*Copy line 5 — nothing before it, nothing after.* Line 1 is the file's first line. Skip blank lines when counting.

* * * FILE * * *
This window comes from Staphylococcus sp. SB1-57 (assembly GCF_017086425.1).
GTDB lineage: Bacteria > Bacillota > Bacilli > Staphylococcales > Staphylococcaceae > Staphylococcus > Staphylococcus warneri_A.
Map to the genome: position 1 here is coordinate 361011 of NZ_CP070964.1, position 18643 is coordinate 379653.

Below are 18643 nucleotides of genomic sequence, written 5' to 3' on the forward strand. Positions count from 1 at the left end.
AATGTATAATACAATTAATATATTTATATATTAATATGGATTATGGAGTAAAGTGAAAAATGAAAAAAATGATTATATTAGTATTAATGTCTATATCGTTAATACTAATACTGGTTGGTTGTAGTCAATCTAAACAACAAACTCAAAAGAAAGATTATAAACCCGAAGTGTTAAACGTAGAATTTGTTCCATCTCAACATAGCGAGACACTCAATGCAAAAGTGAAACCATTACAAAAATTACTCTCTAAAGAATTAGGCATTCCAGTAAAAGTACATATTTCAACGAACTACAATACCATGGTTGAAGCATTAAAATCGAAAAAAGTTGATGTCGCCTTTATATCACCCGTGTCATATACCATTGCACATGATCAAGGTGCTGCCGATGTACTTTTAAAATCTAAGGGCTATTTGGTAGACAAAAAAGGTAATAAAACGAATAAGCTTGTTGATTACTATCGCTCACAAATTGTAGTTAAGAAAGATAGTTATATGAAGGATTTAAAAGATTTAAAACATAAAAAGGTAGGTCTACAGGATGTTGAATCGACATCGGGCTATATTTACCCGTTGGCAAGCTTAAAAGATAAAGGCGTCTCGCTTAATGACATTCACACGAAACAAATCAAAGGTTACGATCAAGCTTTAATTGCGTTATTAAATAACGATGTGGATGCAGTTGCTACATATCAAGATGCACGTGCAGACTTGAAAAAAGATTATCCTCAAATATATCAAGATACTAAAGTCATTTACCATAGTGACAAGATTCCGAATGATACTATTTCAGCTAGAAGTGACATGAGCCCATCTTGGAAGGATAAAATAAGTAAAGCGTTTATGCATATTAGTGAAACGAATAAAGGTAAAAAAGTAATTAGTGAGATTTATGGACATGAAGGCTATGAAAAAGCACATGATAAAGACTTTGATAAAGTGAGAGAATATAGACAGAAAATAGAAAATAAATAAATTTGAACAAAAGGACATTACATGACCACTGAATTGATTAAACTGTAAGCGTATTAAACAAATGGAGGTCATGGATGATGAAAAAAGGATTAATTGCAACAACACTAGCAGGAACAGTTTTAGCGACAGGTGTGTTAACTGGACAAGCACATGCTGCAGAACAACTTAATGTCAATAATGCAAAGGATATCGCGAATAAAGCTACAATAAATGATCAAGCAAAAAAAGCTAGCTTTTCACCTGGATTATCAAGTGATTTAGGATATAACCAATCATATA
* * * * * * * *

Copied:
AATGTATAATACAATTAATATATTTATATATTAATATGGATTATGGAGTAAAGTGAAAAATGAAAAAAATGATTATATTAGTATTAATGTCTATATCGTTAATACTAATACTGGTTGGTTGTAGTCAATCTAAACAACAAACTCAAAAGAAAGATTATAAACCCGAAGTGTTAAACGTAGAATTTGTTCCATCTCAACATAGCGAGACACTCAATGCAAAAGTGAAACCATTACAAAAATTACTCTCTAAAGAATTAGGCATTCCAGTAAAAGTACATATTTCAACGAACTACAATACCATGGTTGAAGCATTAAAATCGAAAAAAGTTGATGTCGCCTTTATATCACCCGTGTCATATACCATTGCACATGATCAAGGTGCTGCCGATGTACTTTTAAAATCTAAGGGCTATTTGGTAGACAAAAAAGGTAATAAAACGAATAAGCTTGTTGATTACTATCGCTCACAAATTGTAGTTAAGAAAGATAGTTATATGAAGGATTTAAAAGATTTAAAACATAAAAAGGTAGGTCTACAGGATGTTGAATCGACATCGGGCTATATTTACCCGTTGGCAAGCTTAAAAGATAAAGGCGTCTCGCTTAATGACATTCACACGAAACAAATCAAAGGTTACGATCAAGCTTTAATTGCGTTATTAAATAACGATGTGGATGCAGTTGCTACATATCAAGATGCACGTGCAGACTTGAAAAAAGATTATCCTCAAATATATCAAGATACTAAAGTCATTTACCATAGTGACAAGATTCCGAATGATACTATTTCAGCTAGAAGTGACATGAGCCCATCTTGGAAGGATAAAATAAGTAAAGCGTTTATGCATATTAGTGAAACGAATAAAGGTAAAAAAGTAATTAGTGAGATTTATGGACATGAAGGCTATGAAAAAGCACATGATAAAGACTTTGATAAAGTGAGAGAATATAGACAGAAAATAGAAAATAAATAAATTTGAACAAAAGGACATTACATGACCACTGAATTGATTAAACTGTAAGCGTATTAAACAAATGGAGGTCATGGATGATGAAAAAAGGATTAATTGCAACAACACTAGCAGGAACAGTTTTAGCGACAGGTGTGTTAACTGGACAAGCACATGCTGCAGAACAACTTAATGTCAATAATGCAAAGGATATCGCGAATAAAGCTACAATAAATGATCAAGCAAAAAAAGCTAGCTTTTCACCTGGATTATCAAGTGATTTAGGATATAACCAATCATATA